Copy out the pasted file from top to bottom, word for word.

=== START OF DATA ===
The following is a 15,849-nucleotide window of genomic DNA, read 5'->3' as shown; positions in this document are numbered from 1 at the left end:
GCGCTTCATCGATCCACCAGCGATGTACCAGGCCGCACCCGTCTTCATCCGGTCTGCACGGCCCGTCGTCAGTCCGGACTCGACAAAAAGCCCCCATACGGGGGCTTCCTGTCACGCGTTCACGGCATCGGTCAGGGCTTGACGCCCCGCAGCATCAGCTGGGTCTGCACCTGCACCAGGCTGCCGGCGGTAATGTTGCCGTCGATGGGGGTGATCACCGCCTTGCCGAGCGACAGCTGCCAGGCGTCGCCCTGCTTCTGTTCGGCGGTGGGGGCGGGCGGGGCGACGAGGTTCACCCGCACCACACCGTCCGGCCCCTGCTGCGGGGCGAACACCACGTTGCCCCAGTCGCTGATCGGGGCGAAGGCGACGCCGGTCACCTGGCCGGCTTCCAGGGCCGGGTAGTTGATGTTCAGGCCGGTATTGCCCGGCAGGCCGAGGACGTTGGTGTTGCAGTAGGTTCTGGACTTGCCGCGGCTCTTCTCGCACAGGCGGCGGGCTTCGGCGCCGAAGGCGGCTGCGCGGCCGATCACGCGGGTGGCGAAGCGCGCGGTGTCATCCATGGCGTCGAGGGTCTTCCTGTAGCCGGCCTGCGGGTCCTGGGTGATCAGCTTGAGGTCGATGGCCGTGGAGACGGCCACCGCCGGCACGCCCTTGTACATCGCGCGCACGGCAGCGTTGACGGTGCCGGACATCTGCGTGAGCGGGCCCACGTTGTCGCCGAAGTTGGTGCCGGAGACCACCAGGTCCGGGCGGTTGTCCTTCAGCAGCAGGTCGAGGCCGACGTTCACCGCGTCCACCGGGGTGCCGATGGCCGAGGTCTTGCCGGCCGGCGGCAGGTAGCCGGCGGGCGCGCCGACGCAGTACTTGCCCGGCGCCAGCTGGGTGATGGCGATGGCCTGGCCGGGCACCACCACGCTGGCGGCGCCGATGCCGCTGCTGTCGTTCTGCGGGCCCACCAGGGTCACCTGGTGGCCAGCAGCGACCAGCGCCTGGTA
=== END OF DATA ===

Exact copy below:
The following is a 15,849-nucleotide window of genomic DNA, read 5'->3' as shown; positions in this document are numbered from 1 at the left end:
GCGCTTCATCGATCCACCAGCGATGTACCAGGCCGCACCCGTCTTCATCCGGTCTGCACGGCCCGTCGTCAGTCCGGACTCGACAAAAAGCCCCCATACGGGGGCTTCCTGTCACGCGTTCACGGCATCGGTCAGGGCTTGACGCCCCGCAGCATCAGCTGGGTCTGCACCTGCACCAGGCTGCCGGCGGTAATGTTGCCGTCGATGGGGGTGATCACCGCCTTGCCGAGCGACAGCTGCCAGGCGTCGCCCTGCTTCTGTTCGGCGGTGGGGGCGGGCGGGGCGACGAGGTTCACCCGCACCACACCGTCCGGCCCCTGCTGCGGGGCGAACACCACGTTGCCCCAGTCGCTGATCGGGGCGAAGGCGACGCCGGTCACCTGGCCGGCTTCCAGGGCCGGGTAGTTGATGTTCAGGCCGGTATTGCCCGGCAGGCCGAGGACGTTGGTGTTGCAGTAGGTTCTGGACTTGCCGCGGCTCTTCTCGCACAGGCGGCGGGCTTCGGCGCCGAAGGCGGCTGCGCGGCCGATCACGCGGGTGGCGAAGCGCGCGGTGTCATCCATGGCGTCGAGGGTCTTCCTGTAGCCGGCCTGCGGGTCCTGGGTGATCAGCTTGAGGTCGATGGCCGTGGAGACGGCCACCGCCGGCACGCCCTTGTACATCGCGCGCACGGCAGCGTTGACGGTGCCGGACATCTGCGTGAGCGGGCCCACGTTGTCGCCGAAGTTGGTGCCGGAGACCACCAGGTCCGGGCGGTTGTCCTTCAGCAGCAGGTCGAGGCCGACGTTCACCGCGTCCACCGGGGTGCCGATGGCCGAGGTCTTGCCGGCCGGCGGCAGGTAGCCGGCGGGCGCGCCGACGCAGTACTTGCCCGGCGCCAGCTGGGTGATGGCGATGGCCTGGCCGGGCACCACCACGCTGGCGGCGCCGATGCCGCTGCTGTCGTTCTGCGGGCCCACCAGGGTCACCTGGTGGCCAGCAGCGACCAGCGCCTGGTA